Genre: Traditional Literature Level: Beginner Number of pages: 29 Pub. Date: 1997

Summary:

A farmer plants a potato eye and grows huge potato out of it. He tries to pull the potato out but fails. He calls his wife to help him; she calls their daughter, who calls the dog who calls the cat who finally calls the mouse. The mouse is the final person who helps to get the potato out. They then feed the whole town potato till it is all gone.

Critique:

This book is the perfect example of a folktale. This book tells the story of an everyday farmer and very little setting is shown. This allows the book to fit into more than one specific culture. Also it tells the story of a magical potato eye that grows to an enormous sized potato. The end of the story with everyone sharing also fits into the Traditional Literature category. It shows a happy ending that resolves the problem of the enormous potato.

Response:

I really enjoyed the adding on aspect of this book that made it easy to read aloud. I also like how slowly each member of the family was added on to the line of helpers. I drew a picture of my family trying to pull an enormous potato out of the ground.

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This book would be useful in talking about families and how different families look because all families have different members and are different sizes. I also liked how the smallest animal, the mouse makes the difference in getting the potato out of the ground. I believe that this teaches that even the smallest person can make an enormous difference.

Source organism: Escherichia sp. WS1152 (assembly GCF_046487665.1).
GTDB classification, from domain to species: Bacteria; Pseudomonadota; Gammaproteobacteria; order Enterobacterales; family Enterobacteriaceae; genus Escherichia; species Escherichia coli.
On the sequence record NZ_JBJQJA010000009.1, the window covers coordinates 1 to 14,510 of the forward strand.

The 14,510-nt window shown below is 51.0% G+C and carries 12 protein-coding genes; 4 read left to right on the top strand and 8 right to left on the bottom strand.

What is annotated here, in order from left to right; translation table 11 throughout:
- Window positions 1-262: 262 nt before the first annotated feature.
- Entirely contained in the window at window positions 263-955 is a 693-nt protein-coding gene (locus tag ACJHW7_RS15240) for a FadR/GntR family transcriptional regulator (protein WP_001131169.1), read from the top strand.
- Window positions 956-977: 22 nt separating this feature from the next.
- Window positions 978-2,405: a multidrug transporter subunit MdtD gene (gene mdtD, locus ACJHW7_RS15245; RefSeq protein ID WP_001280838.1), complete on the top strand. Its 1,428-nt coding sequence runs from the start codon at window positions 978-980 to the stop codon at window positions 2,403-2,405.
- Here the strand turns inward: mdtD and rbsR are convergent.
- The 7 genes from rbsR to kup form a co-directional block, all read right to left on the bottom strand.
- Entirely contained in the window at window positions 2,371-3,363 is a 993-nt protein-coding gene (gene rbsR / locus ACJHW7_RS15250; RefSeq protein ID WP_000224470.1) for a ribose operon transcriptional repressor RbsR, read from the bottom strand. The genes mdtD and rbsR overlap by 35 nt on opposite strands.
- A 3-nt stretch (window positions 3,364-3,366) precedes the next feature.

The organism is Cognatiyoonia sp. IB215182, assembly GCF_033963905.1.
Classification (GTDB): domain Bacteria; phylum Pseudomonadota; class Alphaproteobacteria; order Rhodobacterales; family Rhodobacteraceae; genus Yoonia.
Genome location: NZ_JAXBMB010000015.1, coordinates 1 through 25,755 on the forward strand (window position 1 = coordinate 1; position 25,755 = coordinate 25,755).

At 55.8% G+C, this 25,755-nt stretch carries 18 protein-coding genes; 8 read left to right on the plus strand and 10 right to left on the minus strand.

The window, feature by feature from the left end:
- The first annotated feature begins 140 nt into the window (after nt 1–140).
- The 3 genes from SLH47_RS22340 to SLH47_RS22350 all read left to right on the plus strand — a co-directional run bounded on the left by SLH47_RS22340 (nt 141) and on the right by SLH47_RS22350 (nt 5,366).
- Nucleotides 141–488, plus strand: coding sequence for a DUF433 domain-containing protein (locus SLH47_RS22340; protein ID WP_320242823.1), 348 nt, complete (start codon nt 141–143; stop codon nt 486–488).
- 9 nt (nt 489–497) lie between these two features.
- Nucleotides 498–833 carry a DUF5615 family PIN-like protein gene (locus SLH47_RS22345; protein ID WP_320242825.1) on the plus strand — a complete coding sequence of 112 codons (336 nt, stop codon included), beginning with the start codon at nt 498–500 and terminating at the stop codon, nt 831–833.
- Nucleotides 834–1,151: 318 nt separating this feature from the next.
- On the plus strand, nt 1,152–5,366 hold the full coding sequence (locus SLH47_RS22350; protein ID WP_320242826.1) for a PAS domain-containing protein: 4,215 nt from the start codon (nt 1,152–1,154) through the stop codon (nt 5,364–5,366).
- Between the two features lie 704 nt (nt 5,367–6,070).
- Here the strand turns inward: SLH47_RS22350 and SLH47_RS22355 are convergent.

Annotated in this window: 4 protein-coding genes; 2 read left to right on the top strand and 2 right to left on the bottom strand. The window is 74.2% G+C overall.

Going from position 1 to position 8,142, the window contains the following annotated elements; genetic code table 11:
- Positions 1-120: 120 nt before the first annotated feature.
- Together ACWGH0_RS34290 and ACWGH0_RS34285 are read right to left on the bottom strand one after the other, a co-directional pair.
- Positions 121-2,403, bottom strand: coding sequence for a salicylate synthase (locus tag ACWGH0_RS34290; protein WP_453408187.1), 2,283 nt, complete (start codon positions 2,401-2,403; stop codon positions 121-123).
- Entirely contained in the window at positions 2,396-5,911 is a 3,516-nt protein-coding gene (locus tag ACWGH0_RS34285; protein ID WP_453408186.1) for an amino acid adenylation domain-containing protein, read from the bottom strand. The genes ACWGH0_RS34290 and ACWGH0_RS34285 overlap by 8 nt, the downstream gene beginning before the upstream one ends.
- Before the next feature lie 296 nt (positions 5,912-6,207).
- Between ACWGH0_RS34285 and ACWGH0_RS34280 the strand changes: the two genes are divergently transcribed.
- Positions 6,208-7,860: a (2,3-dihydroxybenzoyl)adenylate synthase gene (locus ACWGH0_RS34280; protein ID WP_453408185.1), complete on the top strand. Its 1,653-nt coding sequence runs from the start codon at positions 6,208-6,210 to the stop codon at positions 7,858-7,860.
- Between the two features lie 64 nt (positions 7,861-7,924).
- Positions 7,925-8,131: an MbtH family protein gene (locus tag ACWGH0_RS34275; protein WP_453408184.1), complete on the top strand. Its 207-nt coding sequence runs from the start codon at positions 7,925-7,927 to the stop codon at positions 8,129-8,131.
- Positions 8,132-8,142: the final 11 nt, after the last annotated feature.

Assignments:

After: Students will draw their families trying to get the potato out of the ground.

And It Is Still that Way

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Title: And it is Still that Way Author: Arizona Indian Children Collected: Byrd Baylor Illustrator: n/a
Publisher: Arizona; Charles Scribner’s and Sons

Genre: Folk Literature Level: Intermediate Number of pages: 83 Pub. Date: 1976

Summary :

This book is a collection of Indian Legends told from the perspective of children. It is split up into six sections. My favorite section was “Why Animals Are the Way They Are”.  This section talks all about things that animals have done that cause them to be the way we know them. Of these stories, my favorite was “Why Dogs Sniff”; this talks about dogs loosing their tails when they take them off to swim. This why they have to sniff other dogs tail area so that they can find their own tails again. I think this is hilarious.

Critique: 

According to the cover of the book these collections of stories are legends. However, I believe that they are actually Folktales. Legends are based loosely historical event. However, many of these stories are more an explanation for why certain things are the way they are. This is one of the characteristics of a folk tale. These stories also talk about the lives of people and animals, another trait of folk tales. This book is a high quality traditional tale and integrates the traditional native culture into the stories. Overall, this book brought together many good aspects of folk literature.

Response:

This story reminded me a lot of my favorite teacher in junior high. She was Native American and use to teach a 9 week-long class about Native American’s. She would tell us legends of her people. I always enjoyed this more than most of my classes because the folk tales fascinate me. The reason

Assignments:

After: The students will create their own legends about something that animals do that is not easily explained. These legends should be about 1 page long.